I have been a business, real estate and employment litigation attorney in Arizona for over 27 years. Based on my extensive trial experience, I can tell you that it is almost always a poor idea to ignore a threat of litigation or demand for payment. I am not suggesting that you always need to consult with an attorney. In fact, if that matter in dispute is not important it will not set a precedent that may hurt you going forward or involves an insignificant amount of money, you may not need to consult with an attorney. Regardless of whether or not you speak with an attorney you should quickly thoroughly analyze the strengths and weaknesses of your position as well as the potential damages and counterclaims that may exist. My view is typically that you should always consider asserting a counterclaim since “the best defense is a good offense.”
With temperatures on the rise, it’s crucial to stay hydrated and replenish your electrolytes. Whether you exercise intensely or your child participates in an outdoor sport or you’re a construction worker with a physically demanding job, you’re at risk of dehydration and electrolyte depletion.
The American Academy of Sleep Medicine states that 40 percent of adult men and 24 percent of adult woman are habitual snorers. This common phenomenon can be very disruptive to family members’ sleep and can often cause loved ones to sleep in a separate room. What many people may not know is that snoring may be a risk factor for heart disease, stroke, diabetes, and many other health problems.
Once again, triple-digit temperatures surround us and the hotter we get, the thirstier we feel. “Don’t get dehydrated” is as commonly heard here in Arizona as “it’s a dry heat” so everywhere you go you see people with their water bottles. Which is a good thing, don’t get me wrong. But just like most things that are good for us, did you know that too much water could turn into a bad thing? Over-hydration is as potentially a life-threatening situation as is under-hydration. Now the average Joe or Jane is not risking anything as they down their requisite number of ounces of water during the day. It’s the athletes attempting to maintain their work-out regimens in the heat of the day that are a concern, or workers required to carry out their duties in the heat of the day. Well intentioned as it may be, as these individuals attempt to avoid dehydration, they may in fact end up drinking too much water and slip into over-hydration. Too much water could be considered a poison. No kidding; it does happen.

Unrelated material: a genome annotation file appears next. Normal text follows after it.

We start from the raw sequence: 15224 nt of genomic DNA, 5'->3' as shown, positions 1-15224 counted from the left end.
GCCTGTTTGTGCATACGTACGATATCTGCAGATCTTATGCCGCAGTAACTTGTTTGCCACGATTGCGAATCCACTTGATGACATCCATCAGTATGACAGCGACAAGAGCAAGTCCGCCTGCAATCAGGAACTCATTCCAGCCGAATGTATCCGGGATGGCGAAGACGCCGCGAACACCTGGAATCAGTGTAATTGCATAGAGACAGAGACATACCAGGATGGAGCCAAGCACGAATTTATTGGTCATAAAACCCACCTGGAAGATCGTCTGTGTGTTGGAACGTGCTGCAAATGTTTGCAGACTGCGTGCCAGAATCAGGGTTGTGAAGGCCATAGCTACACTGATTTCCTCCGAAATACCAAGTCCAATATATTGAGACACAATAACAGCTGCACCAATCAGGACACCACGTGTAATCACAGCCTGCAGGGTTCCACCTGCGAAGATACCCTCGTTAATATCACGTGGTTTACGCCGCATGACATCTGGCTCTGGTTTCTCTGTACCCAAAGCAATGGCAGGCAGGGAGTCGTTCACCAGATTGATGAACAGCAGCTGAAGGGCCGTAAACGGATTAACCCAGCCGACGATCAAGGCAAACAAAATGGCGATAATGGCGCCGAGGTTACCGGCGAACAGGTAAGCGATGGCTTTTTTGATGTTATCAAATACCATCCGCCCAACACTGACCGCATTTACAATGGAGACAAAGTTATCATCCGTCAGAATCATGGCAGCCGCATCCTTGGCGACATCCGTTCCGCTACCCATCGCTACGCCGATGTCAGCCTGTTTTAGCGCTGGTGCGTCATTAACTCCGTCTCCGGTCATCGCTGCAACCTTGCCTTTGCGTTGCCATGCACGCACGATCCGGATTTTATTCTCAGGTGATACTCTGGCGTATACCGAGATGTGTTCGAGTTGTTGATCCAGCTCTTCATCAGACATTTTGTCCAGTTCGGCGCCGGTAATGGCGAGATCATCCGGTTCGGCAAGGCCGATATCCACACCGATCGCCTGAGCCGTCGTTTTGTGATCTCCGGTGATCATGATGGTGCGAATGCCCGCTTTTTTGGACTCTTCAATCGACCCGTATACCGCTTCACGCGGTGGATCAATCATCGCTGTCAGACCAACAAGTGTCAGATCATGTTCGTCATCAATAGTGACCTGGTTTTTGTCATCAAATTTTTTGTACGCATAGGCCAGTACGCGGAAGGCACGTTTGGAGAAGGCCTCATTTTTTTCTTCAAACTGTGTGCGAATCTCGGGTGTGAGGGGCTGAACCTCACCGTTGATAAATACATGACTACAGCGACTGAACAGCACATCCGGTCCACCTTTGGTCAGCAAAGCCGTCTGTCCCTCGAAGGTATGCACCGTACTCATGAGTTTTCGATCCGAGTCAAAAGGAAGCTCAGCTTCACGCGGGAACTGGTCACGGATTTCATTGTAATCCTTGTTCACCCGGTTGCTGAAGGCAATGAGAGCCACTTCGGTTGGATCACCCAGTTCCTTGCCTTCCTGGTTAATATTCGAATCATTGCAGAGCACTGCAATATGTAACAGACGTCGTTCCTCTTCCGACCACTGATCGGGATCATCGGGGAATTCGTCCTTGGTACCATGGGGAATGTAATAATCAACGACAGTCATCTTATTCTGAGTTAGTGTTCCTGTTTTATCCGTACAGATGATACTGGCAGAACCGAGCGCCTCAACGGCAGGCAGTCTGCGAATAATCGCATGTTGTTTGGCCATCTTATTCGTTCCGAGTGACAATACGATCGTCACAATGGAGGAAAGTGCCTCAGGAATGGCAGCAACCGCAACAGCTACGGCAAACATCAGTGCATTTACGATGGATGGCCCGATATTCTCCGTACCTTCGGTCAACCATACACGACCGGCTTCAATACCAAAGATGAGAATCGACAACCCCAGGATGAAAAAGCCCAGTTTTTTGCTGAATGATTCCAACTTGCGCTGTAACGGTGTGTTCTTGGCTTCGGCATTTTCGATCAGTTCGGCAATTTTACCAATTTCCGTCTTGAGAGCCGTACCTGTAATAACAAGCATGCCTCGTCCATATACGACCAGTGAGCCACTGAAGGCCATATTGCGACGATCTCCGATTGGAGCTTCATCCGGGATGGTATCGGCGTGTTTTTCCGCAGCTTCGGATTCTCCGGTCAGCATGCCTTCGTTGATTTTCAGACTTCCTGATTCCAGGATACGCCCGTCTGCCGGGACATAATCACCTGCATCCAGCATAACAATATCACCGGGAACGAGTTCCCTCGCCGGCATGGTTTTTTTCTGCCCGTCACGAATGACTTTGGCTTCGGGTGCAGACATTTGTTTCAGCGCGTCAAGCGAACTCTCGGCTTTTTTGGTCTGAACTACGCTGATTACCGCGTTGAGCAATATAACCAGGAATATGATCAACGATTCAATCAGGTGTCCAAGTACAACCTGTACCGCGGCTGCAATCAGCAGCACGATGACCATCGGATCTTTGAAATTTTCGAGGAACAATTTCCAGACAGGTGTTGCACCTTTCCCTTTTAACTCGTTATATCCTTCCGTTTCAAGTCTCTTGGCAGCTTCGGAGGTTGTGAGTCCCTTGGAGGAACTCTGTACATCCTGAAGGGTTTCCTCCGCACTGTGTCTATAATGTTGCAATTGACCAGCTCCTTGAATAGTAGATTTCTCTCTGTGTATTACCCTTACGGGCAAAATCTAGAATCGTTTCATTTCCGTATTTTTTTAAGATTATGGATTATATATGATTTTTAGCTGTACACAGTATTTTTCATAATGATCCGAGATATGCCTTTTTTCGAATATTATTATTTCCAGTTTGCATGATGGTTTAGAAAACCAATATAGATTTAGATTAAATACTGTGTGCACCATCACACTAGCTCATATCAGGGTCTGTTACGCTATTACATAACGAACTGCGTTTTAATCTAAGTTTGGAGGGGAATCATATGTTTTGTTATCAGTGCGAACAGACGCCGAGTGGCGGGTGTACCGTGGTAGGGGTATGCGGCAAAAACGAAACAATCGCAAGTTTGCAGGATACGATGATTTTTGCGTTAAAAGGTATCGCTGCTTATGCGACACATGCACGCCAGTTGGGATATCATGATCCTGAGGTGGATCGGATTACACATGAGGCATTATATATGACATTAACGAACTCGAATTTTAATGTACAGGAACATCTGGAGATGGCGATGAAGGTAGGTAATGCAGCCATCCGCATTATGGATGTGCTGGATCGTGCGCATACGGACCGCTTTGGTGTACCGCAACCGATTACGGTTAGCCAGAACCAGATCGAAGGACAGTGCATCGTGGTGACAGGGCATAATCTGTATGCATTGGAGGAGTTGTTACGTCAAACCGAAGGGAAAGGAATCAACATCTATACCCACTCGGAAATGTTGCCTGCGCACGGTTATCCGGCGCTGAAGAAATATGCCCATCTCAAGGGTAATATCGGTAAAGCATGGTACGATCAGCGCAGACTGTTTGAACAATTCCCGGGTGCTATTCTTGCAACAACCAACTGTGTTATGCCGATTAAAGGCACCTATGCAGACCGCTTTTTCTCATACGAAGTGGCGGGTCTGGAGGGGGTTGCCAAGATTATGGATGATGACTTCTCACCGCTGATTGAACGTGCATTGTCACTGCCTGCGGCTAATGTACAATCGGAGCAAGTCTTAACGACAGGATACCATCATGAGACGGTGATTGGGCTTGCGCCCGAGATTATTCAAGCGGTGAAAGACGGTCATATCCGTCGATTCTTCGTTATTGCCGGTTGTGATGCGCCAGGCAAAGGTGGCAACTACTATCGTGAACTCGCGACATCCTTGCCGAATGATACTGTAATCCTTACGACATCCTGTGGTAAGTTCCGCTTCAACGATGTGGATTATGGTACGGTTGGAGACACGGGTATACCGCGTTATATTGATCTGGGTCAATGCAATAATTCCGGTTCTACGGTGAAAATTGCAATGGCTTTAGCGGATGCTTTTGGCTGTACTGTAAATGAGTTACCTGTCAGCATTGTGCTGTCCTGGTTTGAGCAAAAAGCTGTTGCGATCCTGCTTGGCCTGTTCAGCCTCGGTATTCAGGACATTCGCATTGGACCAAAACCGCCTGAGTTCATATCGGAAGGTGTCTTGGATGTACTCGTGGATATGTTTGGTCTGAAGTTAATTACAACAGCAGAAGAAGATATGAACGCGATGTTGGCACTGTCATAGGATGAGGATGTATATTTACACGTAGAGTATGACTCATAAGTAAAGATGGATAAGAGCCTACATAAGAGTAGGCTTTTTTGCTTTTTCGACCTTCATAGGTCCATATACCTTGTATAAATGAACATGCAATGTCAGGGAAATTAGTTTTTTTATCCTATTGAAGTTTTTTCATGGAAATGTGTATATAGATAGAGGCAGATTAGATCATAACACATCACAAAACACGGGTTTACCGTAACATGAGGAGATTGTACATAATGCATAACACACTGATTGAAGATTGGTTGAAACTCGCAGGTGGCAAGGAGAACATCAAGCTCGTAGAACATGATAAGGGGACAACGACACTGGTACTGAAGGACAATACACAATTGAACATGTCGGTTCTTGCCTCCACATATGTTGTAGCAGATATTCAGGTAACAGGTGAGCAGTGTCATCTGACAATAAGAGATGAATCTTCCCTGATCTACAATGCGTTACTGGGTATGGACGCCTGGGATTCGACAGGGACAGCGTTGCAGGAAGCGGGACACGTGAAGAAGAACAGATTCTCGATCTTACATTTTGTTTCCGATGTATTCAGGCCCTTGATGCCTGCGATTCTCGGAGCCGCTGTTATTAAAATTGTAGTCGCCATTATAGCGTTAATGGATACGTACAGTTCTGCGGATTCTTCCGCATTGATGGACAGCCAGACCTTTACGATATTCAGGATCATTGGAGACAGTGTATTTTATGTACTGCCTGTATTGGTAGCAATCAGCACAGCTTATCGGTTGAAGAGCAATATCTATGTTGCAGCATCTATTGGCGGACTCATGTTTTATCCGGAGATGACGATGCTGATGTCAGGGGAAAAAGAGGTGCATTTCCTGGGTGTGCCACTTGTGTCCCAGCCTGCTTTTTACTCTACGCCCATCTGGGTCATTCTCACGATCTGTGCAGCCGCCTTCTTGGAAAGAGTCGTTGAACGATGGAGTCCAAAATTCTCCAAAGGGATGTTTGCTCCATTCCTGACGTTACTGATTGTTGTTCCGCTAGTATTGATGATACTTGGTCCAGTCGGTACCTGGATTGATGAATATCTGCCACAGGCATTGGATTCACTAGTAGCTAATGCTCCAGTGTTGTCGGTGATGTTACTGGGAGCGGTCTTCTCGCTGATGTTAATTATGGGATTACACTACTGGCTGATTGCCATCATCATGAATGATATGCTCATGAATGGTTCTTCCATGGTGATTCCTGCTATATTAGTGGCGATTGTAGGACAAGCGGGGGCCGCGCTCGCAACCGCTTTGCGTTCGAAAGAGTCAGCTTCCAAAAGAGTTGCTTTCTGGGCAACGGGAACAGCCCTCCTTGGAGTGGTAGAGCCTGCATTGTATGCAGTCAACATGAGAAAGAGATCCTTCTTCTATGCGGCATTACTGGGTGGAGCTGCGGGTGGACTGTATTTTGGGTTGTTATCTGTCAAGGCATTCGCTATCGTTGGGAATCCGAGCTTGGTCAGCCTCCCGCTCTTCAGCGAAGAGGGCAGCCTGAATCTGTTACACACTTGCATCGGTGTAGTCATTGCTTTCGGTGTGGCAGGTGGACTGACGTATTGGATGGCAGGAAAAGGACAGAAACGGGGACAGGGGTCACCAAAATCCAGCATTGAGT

Research has shown that sugar is addictive … in fact, eight times addictive as cocaine. In 1821, each person consumed approximately 10 pounds of sugar annually. Today, that number is an astounding 160-190 pounds of sugar per person annually. On top of that about 55 percent of the sugar produced in the U.S. comes from sugar beets, 95 percent of which have been genetically engineered.
Sinusitis is an inflammation of the mucous membranes. Most cases of chronic sinusitis are not caused by infection but are actually an immune disorder caused by fungus. Mayo Clinic researchers found that “fungal organisms were present in 96 percent of patients who had surgery for chronic sinusitis, and that inflammatory cells were clumped around the fungi, which indicated that the condition was an immune disorder caused by fungus.”